...but smoking is more common
Alcohol may be in somewhat short supply, but there is argeeleh (shisha) aplenty. For better or worse, smoking shisha is a national pastime, and you’ll find argeeleh cafes across the country. Cigarette smoking is also widely accepted – in most restaurants, cafes, hotels, homes, shops, taxis and even some hair salons. Travellers who smoke will be in good company, but the smoking culture in Jordan can prove challenging for non-smokers and those with health conditions. When booking rooms, tours, restaurants and transportation, ask whether non-smoking options are available.
We have a plastic problem
Tap water is not drinkable in Jordan, and environmental education and recycling facilities are scarce. Sadly, you will see plastics and other rubbish littering the otherwise lovely landscapes. Local businesses and organisations with an eco-aware approach and plastic-free policies like those of Feynan Ecolodge, the Jordan Trail and Eco Hikers are working to teach and inspire locals and visitors with their environmental initiatives. Travellers to Jordan can be part of the solution by supporting these eco-minded businesses and carrying their own reusable filtration water bottle (such as LifeStraw and GRAYL) and reusable utensils.
Jordan is proof that big things come in small packages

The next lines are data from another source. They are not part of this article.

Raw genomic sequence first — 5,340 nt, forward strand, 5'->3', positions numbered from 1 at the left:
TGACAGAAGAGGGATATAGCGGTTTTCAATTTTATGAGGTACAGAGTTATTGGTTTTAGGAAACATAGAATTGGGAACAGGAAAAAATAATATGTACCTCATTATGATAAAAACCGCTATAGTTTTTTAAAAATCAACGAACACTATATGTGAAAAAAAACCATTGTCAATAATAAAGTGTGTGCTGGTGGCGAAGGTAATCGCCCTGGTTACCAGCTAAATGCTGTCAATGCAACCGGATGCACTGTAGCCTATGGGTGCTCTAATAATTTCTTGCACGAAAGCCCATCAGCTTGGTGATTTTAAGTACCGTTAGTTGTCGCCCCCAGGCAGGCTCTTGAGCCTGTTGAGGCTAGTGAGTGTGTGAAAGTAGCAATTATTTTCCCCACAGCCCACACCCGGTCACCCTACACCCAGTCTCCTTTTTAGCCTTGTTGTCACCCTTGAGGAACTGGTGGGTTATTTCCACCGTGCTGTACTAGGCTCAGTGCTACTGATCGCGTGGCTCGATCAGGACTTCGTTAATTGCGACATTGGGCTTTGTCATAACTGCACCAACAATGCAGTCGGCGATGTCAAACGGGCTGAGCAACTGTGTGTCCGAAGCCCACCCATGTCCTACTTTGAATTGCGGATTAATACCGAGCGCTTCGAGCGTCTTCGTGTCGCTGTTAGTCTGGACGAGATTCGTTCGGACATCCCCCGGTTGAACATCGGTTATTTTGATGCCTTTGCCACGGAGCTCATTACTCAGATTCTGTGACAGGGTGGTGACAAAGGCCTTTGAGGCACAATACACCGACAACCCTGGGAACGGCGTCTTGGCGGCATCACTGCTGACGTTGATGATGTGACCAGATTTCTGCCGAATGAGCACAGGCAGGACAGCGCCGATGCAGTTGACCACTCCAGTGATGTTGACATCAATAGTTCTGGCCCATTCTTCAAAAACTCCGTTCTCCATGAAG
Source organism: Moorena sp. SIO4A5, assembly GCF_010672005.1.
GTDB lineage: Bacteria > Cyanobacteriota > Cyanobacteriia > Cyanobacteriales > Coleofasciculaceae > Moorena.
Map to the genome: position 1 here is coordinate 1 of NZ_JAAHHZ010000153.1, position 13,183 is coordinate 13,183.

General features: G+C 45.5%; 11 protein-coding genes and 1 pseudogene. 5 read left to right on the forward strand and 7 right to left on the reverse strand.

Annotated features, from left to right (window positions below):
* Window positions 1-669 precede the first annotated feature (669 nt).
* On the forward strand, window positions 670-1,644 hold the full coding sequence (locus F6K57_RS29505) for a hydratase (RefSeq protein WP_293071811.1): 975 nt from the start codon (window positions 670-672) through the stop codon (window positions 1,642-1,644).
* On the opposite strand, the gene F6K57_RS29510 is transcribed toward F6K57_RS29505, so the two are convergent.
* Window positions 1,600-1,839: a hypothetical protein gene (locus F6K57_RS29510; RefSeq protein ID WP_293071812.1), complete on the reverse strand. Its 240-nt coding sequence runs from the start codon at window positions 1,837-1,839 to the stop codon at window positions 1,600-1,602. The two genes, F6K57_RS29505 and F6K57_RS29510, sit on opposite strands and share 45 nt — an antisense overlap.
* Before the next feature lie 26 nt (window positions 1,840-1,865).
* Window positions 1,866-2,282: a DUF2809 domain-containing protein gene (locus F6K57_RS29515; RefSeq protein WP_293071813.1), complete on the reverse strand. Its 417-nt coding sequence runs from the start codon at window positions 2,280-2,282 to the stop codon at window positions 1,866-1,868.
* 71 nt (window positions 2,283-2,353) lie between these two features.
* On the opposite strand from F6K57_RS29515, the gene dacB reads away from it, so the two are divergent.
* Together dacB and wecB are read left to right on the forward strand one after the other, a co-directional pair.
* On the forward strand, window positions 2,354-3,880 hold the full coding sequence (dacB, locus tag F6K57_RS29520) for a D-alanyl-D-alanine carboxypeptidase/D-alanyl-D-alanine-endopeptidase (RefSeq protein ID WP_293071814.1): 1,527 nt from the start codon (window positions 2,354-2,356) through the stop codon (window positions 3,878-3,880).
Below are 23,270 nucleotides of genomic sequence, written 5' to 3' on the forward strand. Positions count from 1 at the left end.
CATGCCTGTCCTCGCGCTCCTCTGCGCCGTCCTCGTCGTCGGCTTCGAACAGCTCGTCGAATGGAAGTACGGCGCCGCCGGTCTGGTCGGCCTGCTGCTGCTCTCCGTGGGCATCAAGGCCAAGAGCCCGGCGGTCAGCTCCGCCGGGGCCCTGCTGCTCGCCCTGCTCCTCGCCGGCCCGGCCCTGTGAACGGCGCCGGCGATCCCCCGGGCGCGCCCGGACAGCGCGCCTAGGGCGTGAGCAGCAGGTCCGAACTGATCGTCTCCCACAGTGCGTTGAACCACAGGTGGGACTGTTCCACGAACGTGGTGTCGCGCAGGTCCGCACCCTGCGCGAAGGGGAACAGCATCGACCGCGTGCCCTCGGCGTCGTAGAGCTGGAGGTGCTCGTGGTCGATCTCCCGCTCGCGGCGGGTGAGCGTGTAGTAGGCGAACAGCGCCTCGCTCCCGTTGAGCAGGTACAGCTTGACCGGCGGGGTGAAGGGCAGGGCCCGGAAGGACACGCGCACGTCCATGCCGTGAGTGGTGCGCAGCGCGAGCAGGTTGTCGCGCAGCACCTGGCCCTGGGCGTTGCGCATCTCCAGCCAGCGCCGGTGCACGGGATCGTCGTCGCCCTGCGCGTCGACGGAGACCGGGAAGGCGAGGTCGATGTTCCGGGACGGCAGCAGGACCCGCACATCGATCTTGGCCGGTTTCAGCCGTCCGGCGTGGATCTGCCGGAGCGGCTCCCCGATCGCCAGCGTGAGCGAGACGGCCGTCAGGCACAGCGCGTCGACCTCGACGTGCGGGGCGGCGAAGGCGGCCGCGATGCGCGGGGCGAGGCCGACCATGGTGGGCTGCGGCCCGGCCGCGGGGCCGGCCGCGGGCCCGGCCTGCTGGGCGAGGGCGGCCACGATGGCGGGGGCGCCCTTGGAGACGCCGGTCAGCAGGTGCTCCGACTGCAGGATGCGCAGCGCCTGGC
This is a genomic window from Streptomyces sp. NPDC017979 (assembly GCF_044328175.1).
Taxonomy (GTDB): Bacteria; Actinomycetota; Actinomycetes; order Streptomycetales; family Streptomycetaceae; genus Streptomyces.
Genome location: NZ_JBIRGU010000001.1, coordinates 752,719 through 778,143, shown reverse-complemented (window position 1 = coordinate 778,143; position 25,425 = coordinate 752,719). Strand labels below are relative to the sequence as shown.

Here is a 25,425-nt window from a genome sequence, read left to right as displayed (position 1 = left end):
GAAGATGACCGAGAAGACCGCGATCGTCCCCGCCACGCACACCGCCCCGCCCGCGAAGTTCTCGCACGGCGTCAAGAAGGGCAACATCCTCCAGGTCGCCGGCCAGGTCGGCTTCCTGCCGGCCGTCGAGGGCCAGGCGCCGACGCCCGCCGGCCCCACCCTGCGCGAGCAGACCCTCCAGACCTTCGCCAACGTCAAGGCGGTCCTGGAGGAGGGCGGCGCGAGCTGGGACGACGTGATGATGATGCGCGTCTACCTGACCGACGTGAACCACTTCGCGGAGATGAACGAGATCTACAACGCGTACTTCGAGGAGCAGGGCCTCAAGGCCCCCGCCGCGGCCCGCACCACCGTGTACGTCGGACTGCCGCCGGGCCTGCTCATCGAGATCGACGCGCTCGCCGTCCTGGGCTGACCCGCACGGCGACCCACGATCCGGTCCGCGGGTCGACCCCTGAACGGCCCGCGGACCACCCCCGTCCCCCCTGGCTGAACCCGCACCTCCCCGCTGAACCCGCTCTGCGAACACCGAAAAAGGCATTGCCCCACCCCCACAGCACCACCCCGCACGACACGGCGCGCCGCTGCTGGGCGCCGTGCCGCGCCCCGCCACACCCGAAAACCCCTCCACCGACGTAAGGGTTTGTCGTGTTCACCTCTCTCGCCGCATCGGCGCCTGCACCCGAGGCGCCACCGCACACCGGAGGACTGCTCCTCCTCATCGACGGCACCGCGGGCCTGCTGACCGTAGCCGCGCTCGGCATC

Jordan is smaller than Portugal or the US state of Maine, but all within its borders you’ll find endless adventure possibilities, ancient history and culture, nature reserves, community-based immersive experiences (such as those provided by Baraka Destinations, Engaging Cultures and Experience Jordan) and five Unesco World Heritage Sites, including the architectural wonders of Petra and the expansive deserts and towering rocks of Wadi Rum. If you’re eligible for a visa on arrival to Jordan, purchase the Jordan Pass to gain entrance to some of the best sites, castles and museums including Petra, Wadi Rum, the Temple of Hercules in Amman, the Roman ruins at Jerash and Ajloun Castle. Keep in mind that although Jordan is small in size, the terrain is varied, roads may be rough and traffic can delay your plans. Travelling to sites may take more time than you anticipate, so plan accordingly and try not to schedule every moment of your itinerary. Immerse yourself in the experiences and allow time for the unexpected.